The effects of a high density altitude will seldom be realised until it is too late. This poses a particular danger to pilots operating in high altitude areas during the hot Summer months, and I am going to explain to you why, but let’s first explore what density altitude means.
Starting with pressure altitude, this is the indicated altitude on your altimeter when you enter the local QNH or the standard 1013 on the subscale. It is the altitude of aerodrome or place where you are at, adjusted for local pressure which is continuously changing along with the high and low pressure systems which pass over an area. As the column of air over a low lying area is much greater than that of a higher lying area, it will exert greater pressure, which means that (according to the lift formula which we all struggle to remember!), your aircraft will produce more lift in an area of high pressure, for example at a coastal town. One may get excited at the prospect of your C152 performing like a jet down at the coast, which, although a bit exaggerated, is somewhat true. However, pressure is not the only external factor affecting aircraft performance.
Temperature, as well as humidity, to a lesser degree, is the next significant factor which affects aircraft performance. As temperature rises, air molecules rise and expand away from each other (think of a hot air balloon), resulting in the air becoming less dense – another essential factor in the production of lift. Simply put, consider the resistance offered by the standard soggy bath sponge(low density) and a piece of high-density foam. Aircraft optimally require higher density to generate better lift – hot, humid air is a lot like the soggy bath sponge with big holes, it offers little in terms of ‘springyness’. In comes density altiude! Density altitude is pressure altitude corrected for non-standard temperature according to ISA (International Standard Atmosphere), which means that any temperature which is not 15 degrees celcius, will produce an altitude reading which does not correspond to the ISA equivalent.
So how do we calculate density altitude in order to know how our aircraft will perform? There are a number of ways, but this is one I created using the mnemonic ‘PLASMA/S‘:
Firstly, let’s use an example of an airfield that has an elevation of 5500ft, with a temperature of 30 degrees celcius, and a a QNH of 1027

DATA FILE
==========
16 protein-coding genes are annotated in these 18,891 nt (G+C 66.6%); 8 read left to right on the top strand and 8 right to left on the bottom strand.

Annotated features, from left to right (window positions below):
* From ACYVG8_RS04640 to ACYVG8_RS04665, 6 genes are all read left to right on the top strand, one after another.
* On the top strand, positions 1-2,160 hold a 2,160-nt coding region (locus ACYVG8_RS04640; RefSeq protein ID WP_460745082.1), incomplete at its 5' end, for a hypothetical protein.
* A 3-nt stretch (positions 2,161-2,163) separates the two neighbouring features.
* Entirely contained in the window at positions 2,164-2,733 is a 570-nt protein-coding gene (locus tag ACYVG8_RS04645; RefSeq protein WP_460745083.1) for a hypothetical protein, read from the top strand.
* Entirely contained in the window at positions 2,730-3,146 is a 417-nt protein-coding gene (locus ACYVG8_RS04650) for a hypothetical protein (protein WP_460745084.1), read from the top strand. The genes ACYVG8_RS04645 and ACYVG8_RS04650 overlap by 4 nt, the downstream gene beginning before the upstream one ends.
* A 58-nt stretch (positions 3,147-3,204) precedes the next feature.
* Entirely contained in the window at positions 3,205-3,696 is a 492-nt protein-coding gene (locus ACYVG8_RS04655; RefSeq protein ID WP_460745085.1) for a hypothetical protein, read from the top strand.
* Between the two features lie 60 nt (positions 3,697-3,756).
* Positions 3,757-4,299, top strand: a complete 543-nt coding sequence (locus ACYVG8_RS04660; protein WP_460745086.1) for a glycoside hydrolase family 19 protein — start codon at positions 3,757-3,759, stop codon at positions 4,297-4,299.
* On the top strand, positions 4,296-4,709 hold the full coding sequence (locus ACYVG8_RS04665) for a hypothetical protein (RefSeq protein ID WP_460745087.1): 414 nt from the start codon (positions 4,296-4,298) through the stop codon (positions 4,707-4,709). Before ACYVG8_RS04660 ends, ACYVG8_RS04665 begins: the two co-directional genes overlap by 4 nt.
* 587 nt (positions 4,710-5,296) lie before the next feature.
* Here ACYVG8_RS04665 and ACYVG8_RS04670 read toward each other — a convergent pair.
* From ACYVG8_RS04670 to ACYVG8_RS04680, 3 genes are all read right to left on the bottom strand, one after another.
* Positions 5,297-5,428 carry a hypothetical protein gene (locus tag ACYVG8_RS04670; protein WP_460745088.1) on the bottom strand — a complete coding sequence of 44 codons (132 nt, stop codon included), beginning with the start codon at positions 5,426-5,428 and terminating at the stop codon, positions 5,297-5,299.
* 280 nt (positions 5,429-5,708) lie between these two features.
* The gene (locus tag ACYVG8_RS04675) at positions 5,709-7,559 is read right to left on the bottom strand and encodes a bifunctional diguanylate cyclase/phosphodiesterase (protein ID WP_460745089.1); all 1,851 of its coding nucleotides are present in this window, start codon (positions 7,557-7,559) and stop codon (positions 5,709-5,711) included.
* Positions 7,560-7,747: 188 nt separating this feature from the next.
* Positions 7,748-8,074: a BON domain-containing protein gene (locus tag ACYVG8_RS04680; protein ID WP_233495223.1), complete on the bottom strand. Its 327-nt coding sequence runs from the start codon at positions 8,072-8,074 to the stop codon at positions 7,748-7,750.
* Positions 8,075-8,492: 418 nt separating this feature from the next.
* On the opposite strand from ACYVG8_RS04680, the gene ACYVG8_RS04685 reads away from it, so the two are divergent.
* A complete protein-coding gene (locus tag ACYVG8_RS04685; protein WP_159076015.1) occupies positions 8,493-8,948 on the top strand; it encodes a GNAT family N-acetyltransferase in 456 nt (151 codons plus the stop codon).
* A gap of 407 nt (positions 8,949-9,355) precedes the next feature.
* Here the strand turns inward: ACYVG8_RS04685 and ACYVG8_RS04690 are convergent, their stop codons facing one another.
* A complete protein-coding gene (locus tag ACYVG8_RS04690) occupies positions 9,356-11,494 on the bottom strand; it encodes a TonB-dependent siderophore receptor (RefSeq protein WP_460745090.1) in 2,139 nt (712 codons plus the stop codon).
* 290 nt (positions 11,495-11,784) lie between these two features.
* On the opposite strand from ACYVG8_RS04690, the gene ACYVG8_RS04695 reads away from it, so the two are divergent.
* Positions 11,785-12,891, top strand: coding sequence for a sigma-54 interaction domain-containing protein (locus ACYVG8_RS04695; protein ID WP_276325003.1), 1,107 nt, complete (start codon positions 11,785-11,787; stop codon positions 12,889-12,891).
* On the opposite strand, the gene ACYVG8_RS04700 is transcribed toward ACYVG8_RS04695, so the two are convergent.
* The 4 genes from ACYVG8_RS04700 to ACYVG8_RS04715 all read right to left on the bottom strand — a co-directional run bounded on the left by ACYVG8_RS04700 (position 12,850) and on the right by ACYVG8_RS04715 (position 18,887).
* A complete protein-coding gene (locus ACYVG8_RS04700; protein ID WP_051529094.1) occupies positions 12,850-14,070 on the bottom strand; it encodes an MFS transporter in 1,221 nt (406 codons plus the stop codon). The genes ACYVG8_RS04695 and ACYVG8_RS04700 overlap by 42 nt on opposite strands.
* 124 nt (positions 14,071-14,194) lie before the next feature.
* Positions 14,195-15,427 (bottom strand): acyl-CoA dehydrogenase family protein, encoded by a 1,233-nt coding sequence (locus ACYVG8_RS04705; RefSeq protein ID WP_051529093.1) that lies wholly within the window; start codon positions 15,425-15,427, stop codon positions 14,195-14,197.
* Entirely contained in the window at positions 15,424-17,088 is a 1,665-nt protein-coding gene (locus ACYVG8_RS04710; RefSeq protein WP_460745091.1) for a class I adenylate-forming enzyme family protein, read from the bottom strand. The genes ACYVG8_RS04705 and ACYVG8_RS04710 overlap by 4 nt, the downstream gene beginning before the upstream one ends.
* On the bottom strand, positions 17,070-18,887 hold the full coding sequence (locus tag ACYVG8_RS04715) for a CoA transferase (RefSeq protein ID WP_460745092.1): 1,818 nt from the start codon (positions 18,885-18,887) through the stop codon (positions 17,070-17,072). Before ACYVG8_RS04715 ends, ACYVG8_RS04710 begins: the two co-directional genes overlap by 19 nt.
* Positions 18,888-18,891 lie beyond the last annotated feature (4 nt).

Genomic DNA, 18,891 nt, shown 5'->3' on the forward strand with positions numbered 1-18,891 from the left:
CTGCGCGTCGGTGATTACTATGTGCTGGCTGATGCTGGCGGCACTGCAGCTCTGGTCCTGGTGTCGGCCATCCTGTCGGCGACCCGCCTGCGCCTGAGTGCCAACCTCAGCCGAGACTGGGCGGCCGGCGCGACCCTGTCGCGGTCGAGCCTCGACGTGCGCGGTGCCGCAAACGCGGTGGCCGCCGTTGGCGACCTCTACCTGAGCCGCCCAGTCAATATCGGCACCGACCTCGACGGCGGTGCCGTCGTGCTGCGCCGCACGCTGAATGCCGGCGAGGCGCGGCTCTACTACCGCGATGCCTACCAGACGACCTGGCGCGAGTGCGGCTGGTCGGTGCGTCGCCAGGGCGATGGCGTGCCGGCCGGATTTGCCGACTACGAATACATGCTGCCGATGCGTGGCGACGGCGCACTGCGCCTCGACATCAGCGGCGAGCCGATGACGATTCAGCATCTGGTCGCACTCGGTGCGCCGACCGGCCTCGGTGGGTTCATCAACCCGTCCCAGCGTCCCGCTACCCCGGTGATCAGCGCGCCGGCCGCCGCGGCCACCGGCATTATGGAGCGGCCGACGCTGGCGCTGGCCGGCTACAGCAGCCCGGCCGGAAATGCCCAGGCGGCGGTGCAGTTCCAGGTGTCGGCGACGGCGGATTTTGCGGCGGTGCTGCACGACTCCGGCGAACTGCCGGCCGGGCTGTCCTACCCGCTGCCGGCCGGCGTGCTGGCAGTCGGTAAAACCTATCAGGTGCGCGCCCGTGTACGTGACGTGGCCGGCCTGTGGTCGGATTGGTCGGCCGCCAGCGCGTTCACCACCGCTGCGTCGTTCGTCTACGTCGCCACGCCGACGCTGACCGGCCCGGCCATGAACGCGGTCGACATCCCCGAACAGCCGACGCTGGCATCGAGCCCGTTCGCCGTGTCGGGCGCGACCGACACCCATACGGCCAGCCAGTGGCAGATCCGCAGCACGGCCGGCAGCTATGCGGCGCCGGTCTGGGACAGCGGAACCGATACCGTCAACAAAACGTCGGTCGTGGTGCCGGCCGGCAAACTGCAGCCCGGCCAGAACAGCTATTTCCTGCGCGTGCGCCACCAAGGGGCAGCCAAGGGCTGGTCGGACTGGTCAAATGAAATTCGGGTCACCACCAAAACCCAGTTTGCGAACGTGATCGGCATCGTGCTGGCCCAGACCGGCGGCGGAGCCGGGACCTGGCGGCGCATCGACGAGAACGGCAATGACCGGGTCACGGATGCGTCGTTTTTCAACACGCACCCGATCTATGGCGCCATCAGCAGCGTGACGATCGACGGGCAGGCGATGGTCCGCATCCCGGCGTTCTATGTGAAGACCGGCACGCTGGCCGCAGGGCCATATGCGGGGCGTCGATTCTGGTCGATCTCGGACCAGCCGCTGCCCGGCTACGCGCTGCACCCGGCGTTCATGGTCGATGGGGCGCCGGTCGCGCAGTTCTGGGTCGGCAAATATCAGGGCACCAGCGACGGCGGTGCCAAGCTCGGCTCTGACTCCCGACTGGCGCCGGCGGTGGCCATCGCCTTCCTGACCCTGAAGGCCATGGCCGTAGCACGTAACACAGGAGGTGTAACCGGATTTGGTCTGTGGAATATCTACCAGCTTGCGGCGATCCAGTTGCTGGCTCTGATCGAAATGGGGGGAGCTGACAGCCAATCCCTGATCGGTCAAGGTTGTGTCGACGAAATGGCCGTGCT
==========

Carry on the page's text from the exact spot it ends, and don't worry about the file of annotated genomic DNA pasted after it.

P – Pressure Altitude – Calculate this by taking the QNH and the standard pressure at sea level of 1013, and subtract accordingly. E.g. 1027 – 1013 = 14 hPa x 30ft = 420ft (the difference). IF the actual QNH is HIGHER than 1013, then you need to SUBTRACT the difference from the airfield elevation: 5500ft – 420ft = 5080ft. Do the opposite if the QNH is lower i.e. add the difference.
L – Lapse Rate – Now, as you know, for every 1000ft we climb into the atmosphere, the temperature generally decreases by 2 degrees celcius (1.98), so now we need to apply this temperature decrease to our pressure altitude of 5080ft (5000ft). Take 5000 x -2 deg per 1000ft , equals -10 deg C
A – Add – Add this temperature to the ISA standard of +15 deg C: -10 + 15 = +5 deg
S – Subtract – Subtract this from the OAT (outside air temperature): +30 deg – +5 deg = +25 deg. If the temperature deviation happens to be higher than the OAT, then you will want to ADD the two.
M – Multiply – Multiply by 120 in order to get feet: 25 x 120 = 3000ft. This is the pressure difference.
A – Add – Add the difference to the pressure altitude you worked out in the beginning, if the current temperature is HIGHER than the standard of 1013. 5000ft + 3000ft = 8000ft. If the current temperature is LOWER, then subract. The final sum is the density altitude!
You can now see what an effect density altitude will have on your aircraft – if your aircraft is set for a pressure altitude of 5000ft, it will actually perform as though it were at 8000ft!
If that seems all too much for you to remember, then try this quick formula:
DA = PA + (C x 120)
DA = Density Altitude
PA = Pressure Altitude
C = °C above ISA (Deviation)
PA = 2000ft
OAT Temperature = 25°C
Here is how to do it:
The ISA temperature at 2000ft is 11°C therefore the difference (deviation) between the ISA and the actual OAT is 14°C
DA = 2000 + (14 x 120)
So, how will density altitude affect your aircraft’s performance? Firstly, you need to check on your aircraft’s performance graphs and check the result as though your aircraft is actually at 8000ft – can it actually take off at this altitude? If your aircraft limit happens to be 8000ft, then it becomes obvious that it will simply not take off! If the density altitude is below the limit, but still on the high side, be prepared that it will take a longer time to lift off of the ground. Imagine a fully loaded plane with full fuel and passengers and you have a recipe for disaster!
Be safe out there 🙂
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